I have been reading through the Hansard from yesterday's statement by Nick Clegg about the AV referendum and the proposed reduction in the number of MPs.
Chris Bryant made an excellent point, but as usual blew it and went totally OTT. He said that if the number of MPs is being reduced, them surely it should follow that the number of government ministers should be reduced too. Otherwise the Executive has an even stronger grip on parliament than it does now. Bryant suggested the number of ministers should be cut by one fifth (something I wouldn't demur from) but that is more than double the per centage of MPs who will be culled (8%).
I hope someone will table an amendment to the Bill to address this issue properly.
Read the full exchanges from Hansard HERE.
Last year, Cameron reportedly promised to do this http://www.telegraph.co.uk/news/newstopics/politics/6163544/David-Cameron-to-cull-Cabinet-and-ministerial-posts.html
We need as many ministers as it takes ... surely? This may indeed be fewer than now - but we need enough ministers for the job, not an arbitrary number. But to cut the payroll vote surely we should cut the number of PPSs and other 'assistant'.
As you infer a proportional cut in ministers is not many; hardly a significant issue.
"Chris Bryant made an excellent point, but as usual blew it and went totally OTT".
Hmm. I had heard this about him on Manhunt.
Meanwhile, if the number of ministers is reduced, is the power of the civil service increased?
Presumably that limit would only apply to Ministers who come from the Commons, and the Executive could still recruit as many Ministers as it wants from the Lords?
Or is this a great example of how constitutional change needs to be done as a whole package rather than piece by piece?
I think Chris Bryant's suggestion to cut by 22 was a cheeky reference to the 22 LibDems ministers.
Still, a very good point. One fifth of the Commons is payroll lobby-fodder. Far, far too many.
It's curious that the mooted plan to cut MP nos. from 650 to 500/550 has been got at, with yesterday's announcement that the reduction would be from 650 down to 600. Turkeys not voting for Christmas. Perhaps the size of parliament should be part of the referendum too!
On another note, the solution to the size of the executive in parliament is to appoint the executive from outside of parliament - thus getting rid of patronage and the payroll vote and having a much wider gene pool of talent to choose from. There are downsides to this, but the upsides more than outweigh those.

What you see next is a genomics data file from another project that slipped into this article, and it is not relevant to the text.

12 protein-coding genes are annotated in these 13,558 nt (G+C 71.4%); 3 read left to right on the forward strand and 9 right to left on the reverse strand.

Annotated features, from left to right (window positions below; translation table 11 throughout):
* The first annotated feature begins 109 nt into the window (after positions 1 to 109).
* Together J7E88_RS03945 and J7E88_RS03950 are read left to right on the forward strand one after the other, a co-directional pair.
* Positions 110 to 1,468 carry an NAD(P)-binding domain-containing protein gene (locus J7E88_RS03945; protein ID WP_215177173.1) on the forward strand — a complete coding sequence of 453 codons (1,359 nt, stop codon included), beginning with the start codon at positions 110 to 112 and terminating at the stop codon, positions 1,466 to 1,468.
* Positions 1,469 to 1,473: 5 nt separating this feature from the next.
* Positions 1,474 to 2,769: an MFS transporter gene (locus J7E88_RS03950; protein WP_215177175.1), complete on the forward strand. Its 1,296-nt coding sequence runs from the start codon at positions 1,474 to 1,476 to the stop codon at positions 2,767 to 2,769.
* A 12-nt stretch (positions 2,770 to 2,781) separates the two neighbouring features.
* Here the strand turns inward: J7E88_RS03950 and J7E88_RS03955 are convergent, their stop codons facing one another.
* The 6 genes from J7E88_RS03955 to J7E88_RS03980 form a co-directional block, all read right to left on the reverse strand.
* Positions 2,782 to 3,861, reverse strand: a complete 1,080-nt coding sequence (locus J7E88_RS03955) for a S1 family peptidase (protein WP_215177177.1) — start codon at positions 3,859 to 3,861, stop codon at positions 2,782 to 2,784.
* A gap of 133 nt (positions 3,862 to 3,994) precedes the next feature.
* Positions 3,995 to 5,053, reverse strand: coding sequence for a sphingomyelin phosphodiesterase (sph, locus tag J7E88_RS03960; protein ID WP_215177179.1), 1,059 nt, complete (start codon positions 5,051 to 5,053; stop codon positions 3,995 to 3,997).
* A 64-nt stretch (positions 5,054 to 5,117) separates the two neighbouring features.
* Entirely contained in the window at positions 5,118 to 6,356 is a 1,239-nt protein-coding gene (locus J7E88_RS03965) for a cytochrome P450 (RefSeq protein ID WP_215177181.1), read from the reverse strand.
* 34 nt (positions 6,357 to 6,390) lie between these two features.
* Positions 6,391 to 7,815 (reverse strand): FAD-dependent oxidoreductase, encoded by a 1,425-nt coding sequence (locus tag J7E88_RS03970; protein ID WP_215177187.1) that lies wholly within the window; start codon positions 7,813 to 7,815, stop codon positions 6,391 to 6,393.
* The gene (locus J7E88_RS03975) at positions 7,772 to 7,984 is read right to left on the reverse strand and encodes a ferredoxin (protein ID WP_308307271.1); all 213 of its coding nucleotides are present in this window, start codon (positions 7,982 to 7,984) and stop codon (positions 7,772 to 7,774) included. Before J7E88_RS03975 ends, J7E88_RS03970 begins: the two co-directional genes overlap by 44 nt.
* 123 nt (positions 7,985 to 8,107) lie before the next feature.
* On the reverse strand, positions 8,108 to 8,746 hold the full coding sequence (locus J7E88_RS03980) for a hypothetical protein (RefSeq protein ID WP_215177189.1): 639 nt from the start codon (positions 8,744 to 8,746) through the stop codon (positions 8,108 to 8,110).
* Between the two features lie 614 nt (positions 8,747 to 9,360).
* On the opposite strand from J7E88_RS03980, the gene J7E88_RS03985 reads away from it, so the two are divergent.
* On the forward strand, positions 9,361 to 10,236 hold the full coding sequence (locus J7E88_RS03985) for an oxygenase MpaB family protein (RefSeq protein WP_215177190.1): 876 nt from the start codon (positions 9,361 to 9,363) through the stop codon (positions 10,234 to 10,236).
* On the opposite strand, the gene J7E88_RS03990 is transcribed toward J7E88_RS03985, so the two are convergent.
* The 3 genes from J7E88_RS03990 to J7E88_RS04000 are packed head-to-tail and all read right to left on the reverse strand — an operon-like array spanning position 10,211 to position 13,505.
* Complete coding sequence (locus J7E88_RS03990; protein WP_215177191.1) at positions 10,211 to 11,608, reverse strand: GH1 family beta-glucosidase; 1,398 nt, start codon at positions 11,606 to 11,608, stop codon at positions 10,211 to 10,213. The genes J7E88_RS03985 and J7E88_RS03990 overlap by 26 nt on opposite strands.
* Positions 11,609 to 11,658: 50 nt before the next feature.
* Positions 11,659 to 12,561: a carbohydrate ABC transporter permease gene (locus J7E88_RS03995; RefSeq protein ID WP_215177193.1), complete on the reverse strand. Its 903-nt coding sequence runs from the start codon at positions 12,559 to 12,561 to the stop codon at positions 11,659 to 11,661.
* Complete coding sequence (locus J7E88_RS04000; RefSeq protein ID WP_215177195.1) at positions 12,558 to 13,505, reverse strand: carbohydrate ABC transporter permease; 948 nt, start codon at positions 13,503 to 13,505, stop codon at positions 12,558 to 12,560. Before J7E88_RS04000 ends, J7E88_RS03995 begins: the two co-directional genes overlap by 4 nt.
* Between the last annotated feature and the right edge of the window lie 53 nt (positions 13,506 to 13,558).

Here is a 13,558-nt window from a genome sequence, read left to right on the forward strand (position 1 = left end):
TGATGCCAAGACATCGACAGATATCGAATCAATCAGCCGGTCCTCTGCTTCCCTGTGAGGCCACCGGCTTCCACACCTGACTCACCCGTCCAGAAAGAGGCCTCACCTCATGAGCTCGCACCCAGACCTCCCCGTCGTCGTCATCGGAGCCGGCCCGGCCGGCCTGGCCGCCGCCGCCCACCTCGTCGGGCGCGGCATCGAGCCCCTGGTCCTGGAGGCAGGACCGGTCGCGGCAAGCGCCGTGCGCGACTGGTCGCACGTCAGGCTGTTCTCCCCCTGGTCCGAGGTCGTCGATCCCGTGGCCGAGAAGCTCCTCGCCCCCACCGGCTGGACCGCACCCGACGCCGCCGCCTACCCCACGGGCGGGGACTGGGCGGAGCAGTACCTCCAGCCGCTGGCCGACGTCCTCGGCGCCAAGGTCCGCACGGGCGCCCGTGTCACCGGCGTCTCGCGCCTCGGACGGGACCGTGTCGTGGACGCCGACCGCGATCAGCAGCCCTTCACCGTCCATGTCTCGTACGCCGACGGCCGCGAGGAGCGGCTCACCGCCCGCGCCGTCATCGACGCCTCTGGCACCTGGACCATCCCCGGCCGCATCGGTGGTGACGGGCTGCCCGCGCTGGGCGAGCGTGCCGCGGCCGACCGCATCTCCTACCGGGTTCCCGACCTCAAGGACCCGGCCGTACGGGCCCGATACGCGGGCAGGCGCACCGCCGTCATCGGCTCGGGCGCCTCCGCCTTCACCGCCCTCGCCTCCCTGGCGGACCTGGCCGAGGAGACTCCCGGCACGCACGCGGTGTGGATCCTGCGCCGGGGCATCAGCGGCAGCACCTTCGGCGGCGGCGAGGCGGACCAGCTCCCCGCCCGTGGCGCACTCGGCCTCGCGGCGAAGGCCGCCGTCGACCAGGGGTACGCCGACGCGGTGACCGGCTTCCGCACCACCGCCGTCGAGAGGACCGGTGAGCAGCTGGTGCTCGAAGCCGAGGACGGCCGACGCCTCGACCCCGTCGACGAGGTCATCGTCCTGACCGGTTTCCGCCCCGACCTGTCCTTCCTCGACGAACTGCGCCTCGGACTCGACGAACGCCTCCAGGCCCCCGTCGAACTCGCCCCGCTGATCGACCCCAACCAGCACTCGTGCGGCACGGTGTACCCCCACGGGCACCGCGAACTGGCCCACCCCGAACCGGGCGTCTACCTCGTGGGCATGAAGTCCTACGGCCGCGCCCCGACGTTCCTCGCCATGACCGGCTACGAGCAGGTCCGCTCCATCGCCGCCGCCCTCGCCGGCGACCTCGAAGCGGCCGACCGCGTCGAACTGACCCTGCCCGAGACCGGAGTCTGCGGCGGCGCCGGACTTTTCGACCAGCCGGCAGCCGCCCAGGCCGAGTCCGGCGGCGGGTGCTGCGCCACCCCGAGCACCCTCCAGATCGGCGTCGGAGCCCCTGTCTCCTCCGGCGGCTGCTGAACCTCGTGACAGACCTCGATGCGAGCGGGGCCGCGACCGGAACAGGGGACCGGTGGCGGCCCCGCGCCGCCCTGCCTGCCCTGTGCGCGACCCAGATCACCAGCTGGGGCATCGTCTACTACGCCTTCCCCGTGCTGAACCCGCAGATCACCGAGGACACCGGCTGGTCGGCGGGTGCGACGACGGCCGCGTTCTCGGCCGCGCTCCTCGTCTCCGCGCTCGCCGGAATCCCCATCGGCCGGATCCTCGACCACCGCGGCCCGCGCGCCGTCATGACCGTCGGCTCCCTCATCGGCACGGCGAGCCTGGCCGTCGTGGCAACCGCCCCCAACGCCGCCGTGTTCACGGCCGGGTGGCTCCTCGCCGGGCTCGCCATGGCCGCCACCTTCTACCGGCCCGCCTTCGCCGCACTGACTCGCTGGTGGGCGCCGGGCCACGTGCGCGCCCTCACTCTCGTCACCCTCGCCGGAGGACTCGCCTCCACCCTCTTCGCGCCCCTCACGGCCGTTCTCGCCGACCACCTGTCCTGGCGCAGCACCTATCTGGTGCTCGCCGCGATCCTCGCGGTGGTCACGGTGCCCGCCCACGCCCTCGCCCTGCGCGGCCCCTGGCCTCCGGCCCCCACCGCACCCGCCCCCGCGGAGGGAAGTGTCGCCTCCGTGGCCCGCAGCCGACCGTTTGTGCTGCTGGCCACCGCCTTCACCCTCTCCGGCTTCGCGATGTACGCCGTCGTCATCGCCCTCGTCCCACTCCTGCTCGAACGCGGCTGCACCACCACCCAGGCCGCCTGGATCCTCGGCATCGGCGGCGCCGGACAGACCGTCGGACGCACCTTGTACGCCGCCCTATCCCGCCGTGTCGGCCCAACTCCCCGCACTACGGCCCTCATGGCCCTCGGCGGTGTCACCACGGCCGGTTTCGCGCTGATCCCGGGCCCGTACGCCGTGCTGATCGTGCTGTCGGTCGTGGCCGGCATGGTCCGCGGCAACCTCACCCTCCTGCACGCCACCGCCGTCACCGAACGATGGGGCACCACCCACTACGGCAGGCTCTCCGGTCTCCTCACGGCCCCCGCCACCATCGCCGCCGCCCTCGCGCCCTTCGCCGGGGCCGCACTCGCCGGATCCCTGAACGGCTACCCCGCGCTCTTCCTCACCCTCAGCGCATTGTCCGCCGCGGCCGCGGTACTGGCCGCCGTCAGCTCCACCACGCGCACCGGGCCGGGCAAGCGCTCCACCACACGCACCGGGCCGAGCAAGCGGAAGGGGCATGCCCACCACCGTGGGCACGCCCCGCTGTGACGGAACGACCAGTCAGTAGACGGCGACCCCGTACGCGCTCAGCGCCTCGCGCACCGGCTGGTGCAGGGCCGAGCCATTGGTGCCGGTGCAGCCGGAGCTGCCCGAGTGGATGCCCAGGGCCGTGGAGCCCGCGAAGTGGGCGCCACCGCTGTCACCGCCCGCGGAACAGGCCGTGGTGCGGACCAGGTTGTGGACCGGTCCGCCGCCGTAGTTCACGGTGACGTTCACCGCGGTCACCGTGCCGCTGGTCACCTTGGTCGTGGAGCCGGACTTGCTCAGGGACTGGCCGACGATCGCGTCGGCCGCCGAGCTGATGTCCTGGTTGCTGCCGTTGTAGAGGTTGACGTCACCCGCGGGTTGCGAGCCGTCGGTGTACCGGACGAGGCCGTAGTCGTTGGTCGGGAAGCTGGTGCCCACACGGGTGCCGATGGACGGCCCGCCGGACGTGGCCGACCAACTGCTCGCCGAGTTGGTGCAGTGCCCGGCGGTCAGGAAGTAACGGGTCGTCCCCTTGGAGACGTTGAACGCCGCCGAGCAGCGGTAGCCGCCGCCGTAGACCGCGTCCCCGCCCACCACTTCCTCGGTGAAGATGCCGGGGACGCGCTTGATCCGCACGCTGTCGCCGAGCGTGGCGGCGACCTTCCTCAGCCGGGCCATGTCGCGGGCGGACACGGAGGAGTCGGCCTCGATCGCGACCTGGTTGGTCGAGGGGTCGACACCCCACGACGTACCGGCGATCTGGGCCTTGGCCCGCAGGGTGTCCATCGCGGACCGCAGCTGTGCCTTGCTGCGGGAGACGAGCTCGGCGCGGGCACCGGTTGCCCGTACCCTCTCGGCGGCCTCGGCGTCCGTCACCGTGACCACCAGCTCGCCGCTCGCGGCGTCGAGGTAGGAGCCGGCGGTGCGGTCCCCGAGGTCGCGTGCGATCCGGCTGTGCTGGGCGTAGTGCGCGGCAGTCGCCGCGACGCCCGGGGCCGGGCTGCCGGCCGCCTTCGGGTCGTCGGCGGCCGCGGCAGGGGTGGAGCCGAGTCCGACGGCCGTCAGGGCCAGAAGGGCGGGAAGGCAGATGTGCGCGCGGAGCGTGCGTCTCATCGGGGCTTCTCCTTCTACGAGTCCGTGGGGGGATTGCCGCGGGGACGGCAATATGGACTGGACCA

Quite right for there to be a cull in MP numbers. Also quite right that this cull should be linked with the re-organisation of constituency boundaries to ensure that future MP's represent roughly equally the same number of people. Also very right and proper that the re-organisation of boundaries undo the blatant gerry-mandering undertaken by NuLab during its regime.
Where Chris Bryant is coming from god only knows or perhaps he has had some synthetic or natural assistance to his synapses. Surely the fact that the number of executive positions rise on a pro rata basis with the cull is good. It allows for the permeation of poer and allows the electorate to directly influence more ministers. Particulalry if the process of recall/de-selection is also in action.
The NuLab rump is desperately seeking propaganda victories from any subject/issue slavishly following the old adage that an opposition opposes, apparantly oblivious to the fact that they have no leadership. Well, they do have the temp, Hattie HaHaperson, but best left unmentioned.
A current Cabinet member (Conservative) told me to me shortly before the election that they had looked seriously at a significant reduction, possibly down to two per Department with a lot of decision making being made by the departmental board, which would have been strengthened with more external directors and chaired by the Secretary of State. The entire board would have been accountable to Parliament.
Good idea - however, he admitted that they might have done something were it not for the need to use promotion to the ministerial ranks to reward people, or at least as a carrot to dangle in front of back benchers. Another good argument for separating the Executive from the legislature.
Clegg rightly pointed out Commons largest elected chamber in Europe and larger than House Reps in USA even, but then logically we should be cutting back to say 400-500 MPs, not 600. Oddly enough the Commons only as about 450 seats, so how about that!
re Ministers, all studies show an effective management structure/ team can not have more than about 10 members to a leader, so 20% off number in cabinet is also not nearly enough. Cabinet should be maximum about 10 members (who could then have an extra junior or two each).
maybe someone should tell Bryant how many ministers there were before Labour took office in 1997
I might be wrong, (haven't checked the numbers for one thing) but doesn't Bryant's number of 22 refer to the number of Lib Dem ministers in the coalition government? i.e. it was a sly dig at the coalition?
"I have been reading through the Hansard" - Dizzy, is that you?
The role of Government should be to take an overview rather than to trying to micro manage the country. It would be logical to do this with the minimum possible number of and ministers.
Therefore, should we not consider merging some of the ministries. For example Environment and Transport.
People have the right to be reprisented, problems arise when decissions are made abroad, yes there needs to be a reduction in Members of Parliament, but also in the powers that have been sold off so cheaply,
Switzerland, one of the best run countries in the world, has seven cabinet members (including a minister for army/defence who doubles up as minister for sport). We have far too much Government and UK PLC would prosper by having far less.
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